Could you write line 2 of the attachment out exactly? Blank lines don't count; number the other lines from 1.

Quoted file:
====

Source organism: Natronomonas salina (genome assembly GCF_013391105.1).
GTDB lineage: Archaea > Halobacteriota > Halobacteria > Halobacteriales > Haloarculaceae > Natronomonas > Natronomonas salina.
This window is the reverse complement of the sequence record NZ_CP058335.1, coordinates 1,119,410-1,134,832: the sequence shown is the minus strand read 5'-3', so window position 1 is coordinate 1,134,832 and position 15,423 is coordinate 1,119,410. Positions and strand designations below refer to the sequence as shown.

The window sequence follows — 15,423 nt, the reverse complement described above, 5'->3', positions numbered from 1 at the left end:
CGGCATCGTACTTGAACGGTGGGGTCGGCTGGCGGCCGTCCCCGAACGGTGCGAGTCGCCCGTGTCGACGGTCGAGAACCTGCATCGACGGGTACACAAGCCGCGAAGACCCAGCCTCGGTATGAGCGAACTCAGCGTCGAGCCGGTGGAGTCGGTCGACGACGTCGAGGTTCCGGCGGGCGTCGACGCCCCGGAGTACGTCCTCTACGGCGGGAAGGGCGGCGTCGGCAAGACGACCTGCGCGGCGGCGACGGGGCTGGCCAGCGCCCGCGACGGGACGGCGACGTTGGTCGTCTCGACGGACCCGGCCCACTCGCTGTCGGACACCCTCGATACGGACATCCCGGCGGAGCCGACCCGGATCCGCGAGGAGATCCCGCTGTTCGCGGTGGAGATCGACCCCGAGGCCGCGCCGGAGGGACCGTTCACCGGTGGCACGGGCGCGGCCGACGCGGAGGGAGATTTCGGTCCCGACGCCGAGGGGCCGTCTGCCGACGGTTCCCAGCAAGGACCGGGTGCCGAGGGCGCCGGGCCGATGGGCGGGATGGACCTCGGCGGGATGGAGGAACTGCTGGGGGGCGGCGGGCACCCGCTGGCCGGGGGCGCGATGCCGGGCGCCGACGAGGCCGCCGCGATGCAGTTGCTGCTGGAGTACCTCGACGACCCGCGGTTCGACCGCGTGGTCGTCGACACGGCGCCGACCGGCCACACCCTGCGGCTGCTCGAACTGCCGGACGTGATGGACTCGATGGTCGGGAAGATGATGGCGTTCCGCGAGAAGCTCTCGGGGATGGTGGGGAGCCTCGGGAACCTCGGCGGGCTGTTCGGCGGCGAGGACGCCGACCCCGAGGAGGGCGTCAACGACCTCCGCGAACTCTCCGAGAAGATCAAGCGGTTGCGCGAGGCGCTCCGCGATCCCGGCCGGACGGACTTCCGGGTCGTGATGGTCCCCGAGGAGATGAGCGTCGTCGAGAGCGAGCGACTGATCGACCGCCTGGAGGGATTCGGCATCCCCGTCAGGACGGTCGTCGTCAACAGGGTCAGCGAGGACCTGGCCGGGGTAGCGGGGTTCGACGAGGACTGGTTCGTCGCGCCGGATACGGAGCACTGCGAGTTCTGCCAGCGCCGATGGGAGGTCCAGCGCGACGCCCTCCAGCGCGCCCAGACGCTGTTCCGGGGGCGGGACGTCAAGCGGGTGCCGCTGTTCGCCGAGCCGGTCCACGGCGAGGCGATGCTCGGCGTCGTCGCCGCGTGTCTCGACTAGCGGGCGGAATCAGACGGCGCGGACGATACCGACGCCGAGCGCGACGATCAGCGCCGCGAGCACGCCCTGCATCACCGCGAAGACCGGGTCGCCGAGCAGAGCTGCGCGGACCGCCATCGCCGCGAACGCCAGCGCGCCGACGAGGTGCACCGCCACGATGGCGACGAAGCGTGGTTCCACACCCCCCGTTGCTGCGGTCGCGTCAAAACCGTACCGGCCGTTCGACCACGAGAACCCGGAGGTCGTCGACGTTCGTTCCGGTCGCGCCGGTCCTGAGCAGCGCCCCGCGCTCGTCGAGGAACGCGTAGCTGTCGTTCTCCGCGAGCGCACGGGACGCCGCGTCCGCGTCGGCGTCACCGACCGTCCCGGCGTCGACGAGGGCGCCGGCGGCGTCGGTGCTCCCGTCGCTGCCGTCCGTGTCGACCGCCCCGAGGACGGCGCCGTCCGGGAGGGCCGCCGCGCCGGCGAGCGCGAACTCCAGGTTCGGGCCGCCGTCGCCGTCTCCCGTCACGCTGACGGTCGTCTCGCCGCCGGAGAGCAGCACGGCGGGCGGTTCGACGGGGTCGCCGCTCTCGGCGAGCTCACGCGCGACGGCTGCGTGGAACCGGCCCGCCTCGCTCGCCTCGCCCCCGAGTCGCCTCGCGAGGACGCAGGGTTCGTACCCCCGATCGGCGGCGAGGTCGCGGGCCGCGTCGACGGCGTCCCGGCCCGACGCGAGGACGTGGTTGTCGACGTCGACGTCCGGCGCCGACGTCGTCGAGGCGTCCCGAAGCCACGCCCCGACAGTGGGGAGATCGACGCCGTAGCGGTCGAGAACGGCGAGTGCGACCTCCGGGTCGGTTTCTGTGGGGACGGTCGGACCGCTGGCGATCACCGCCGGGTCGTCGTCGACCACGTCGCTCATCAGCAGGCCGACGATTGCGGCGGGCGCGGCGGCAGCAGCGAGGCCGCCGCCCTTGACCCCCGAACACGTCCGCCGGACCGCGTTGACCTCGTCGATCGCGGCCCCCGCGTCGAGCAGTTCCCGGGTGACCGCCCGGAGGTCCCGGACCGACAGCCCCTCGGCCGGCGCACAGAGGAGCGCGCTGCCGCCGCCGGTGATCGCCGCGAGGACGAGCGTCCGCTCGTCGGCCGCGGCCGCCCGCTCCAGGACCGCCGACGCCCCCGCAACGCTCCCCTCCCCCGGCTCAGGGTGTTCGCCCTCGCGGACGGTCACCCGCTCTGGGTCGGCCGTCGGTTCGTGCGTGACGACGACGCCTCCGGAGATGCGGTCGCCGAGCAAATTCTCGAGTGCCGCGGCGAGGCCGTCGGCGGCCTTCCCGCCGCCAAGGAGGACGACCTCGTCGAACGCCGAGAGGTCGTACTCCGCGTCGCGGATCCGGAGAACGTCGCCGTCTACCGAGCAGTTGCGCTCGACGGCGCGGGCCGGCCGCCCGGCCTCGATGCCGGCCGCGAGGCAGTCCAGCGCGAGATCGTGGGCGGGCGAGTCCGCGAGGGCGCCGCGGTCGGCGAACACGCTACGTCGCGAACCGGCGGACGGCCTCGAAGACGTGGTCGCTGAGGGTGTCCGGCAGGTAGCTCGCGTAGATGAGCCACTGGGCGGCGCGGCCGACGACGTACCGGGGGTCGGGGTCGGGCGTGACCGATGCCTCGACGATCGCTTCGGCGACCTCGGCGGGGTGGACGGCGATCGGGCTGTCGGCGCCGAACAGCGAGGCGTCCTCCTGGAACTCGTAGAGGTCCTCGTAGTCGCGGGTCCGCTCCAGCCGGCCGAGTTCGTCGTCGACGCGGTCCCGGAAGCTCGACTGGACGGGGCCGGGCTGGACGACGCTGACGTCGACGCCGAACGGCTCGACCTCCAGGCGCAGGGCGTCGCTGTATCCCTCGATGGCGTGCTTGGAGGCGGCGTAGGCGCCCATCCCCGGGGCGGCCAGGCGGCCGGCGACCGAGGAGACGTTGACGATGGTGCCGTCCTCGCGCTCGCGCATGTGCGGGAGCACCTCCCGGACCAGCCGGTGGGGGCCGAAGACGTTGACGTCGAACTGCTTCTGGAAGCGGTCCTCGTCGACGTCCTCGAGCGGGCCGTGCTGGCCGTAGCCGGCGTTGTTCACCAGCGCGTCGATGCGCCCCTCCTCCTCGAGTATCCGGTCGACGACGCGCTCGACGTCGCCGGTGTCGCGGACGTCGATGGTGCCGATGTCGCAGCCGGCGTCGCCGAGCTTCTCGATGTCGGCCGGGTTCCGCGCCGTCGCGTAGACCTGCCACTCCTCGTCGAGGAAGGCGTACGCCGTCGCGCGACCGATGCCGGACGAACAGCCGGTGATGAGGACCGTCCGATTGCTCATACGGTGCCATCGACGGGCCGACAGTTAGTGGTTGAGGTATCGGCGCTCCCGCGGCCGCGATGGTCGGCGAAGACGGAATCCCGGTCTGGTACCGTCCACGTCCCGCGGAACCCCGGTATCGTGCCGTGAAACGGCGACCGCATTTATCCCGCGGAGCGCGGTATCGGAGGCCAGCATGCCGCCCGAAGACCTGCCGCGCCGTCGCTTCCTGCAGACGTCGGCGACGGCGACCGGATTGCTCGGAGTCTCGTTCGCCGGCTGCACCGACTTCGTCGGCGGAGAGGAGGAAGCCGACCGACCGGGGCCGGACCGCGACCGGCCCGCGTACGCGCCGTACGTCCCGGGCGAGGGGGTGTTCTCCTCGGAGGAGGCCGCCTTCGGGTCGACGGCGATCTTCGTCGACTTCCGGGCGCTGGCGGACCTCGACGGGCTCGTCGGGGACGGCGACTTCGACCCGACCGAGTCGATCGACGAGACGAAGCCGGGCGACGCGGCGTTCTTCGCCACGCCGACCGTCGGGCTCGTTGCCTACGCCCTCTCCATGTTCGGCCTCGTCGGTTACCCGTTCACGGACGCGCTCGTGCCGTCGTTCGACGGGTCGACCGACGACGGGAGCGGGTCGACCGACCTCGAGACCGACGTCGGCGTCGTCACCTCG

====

GTDB lineage: Archaea > Halobacteriota > Halobacteria > Halobacteriales > Haloarculaceae > Natronomonas > Natronomonas salina.